Support Local News.

We've been with you throughout the pandemic, the vaccinations and the reopening of schools, businesses and communities. There's never been more of a need for the kind of local, independent and unbiased journalism that The Day produces.
Please support our work by subscribing today.

New London approves use of $13 million in federal pandemic funds

New London — From the $900,000 aimed at support for affordable housing to the $950,000 earmarked for small business assistance, the City Council on Wednesday approved a far-reaching plan to spend more than $13 million in federal funds on a variety of programs and city initiatives.

The money is flowing to the city from the federal American Rescue Plan Act (ARPA) relief package, aimed at addressing the impacts of the COVID-19 pandemic. New London is expected to receive another $13.1 million in June of 2022, for a total of $26.2 million, and plans to spread out funding over the next four years. Funds must be used by Dec. 31, 2024.

What the council approved at Wednesday’s special meeting is a broad outline of potential funding allocations based on requests submitted to the city.

Finance Director David McBride said that while there is a budget created for all of the funds, what was approved on Wednesday was more of a guide. The bulk of the proposed expenditures are subject to final agreements or contracts and will get a second look by the City Council in the future.

The city administration had divided the money into five groupings. Approved by the council on Wednesday is the total amount for the first year of funding for each grouping, which are based on U.S. Treasury guidance: $5.543 million to services disproportionately impacted communities, $3.304 million to address negative economic impacts, $1.887 million for infrastructure, $1.664 million for public health and $197,042 for administration.

“All of these submittals were compiled in an attempt to determine what was in the best interests of the City of New London based on those categories,” McBride said.

McBride said requests for funding were still coming in as of this week.

Wednesday’s vote had come at the end of a series of public meetings to discuss needs of the community.

Some in the public remained skeptical of the proposed spending plan, including Maya Sheppard, a member of the youth activist group Hearing Youth Voices. She argued, among other things, against new funding for the New London Police Department.

“Many of us have literally been pleading with you since … 2020 to reallocate funds in our city’s budget to impact the urgent needs of New London residents,” she said. “Despite our consistent efforts, you haven’t been listening.”

Others, like Republican Town Committee Chair Kat Goulart, said she was frustrated the council had decided to call a special meeting for the final approval of the proposed budget instead of a regular meeting with more people in attendance.

Councilor Curtis Goodwin reiterated that funding directives were subject to change.

“I’m voting on this today because there is flexibility for the council to stay involved or change things, so nothing, unless it’s approved on passage, is guaranteed and we’re only discussing year one appropriations,” Goodwin said.

Goodwin, who is not seeking reelection, urged the future council to use its ability to provide oversight and remain flexible as different needs and funding requests arise.

“Be able to pivot and to get at root causes of why we are stagnant and why there is so much disparity in our city,” Goodwin said.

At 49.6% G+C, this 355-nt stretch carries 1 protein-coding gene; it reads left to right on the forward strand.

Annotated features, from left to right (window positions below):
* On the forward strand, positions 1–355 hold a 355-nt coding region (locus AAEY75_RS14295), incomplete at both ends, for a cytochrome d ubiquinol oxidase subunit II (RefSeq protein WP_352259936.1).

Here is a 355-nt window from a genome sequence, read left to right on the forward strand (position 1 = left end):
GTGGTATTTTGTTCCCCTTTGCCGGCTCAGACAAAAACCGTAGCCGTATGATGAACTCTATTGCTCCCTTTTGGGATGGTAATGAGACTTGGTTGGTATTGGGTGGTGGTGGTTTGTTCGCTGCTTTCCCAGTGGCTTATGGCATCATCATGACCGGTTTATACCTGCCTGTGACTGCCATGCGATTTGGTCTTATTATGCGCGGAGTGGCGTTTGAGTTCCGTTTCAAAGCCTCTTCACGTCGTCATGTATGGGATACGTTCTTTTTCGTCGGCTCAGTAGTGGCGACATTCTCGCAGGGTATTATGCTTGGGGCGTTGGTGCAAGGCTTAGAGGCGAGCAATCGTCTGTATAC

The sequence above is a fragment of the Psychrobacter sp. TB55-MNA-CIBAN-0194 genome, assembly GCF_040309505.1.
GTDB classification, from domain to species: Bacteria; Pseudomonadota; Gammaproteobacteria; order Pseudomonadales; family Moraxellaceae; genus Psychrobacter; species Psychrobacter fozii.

Goodwin added an amendment that directs funding for improvements at city parks, particularly to those parks located in low-income neighborhoods such as Fulton Park, Riverside Park, Bates Woods and Green Harbor Beach.

The Green Space Improvement city park program received a $245,000 funding boost when the council transferred money away from $495,000 proposed contribution to New England Science and Sailing. NESS had pitched a summer and after-school program in conjunction with New London Recreation Department and requested a total of $1.98 million over four years to facilitate the program. The NESS contract is still subject to approval.

Councilor James Burke, who proposed the change in funding, said the amount allocated to NESS, which is based in Stonington, received a lot of criticism in the community.

“I want every child in New London to have access to amazing programs like NESS offers but I think we need to look more equitably at how money is used and make sure that all of our nonprofits are funded in a way we are  able provide the best services for the most number children in our community,” Burke said.

The public green space initiative, to be managed by the city’s Office of Development and Planning, will receive funding totaling $395,000.

The proposed budget contains funding for a host of other programs, nonprofit organizations and city departments. For instance, the public health category contains $516,423 for capital investments to public facilities and $892,642 for community policing initiatives.

To address negative impacts of the pandemics, the first year of funding contains $220,700 for food assistance programs, $750,000 for a downtown beautification program, $200,000 for a new business startup incentive program and $500,000 for a housing and equity fund.

The budget also contains $2.14 million for purchase of the B.P Learned building where the city, in conjunction with New London Public Schools, has established the Birth to Age 8 Community Resource Center at B.P. Learned.

The entire budget proposal is available on the city’s website.

g.smith@theday.com

 

READER COMMENTS

Loading comments...
Hide Comments
Stay up to date with The Day's breaking coronavirus coverage
Sign up to receive our daily coronavirus newsletter

TRENDING

PODCASTS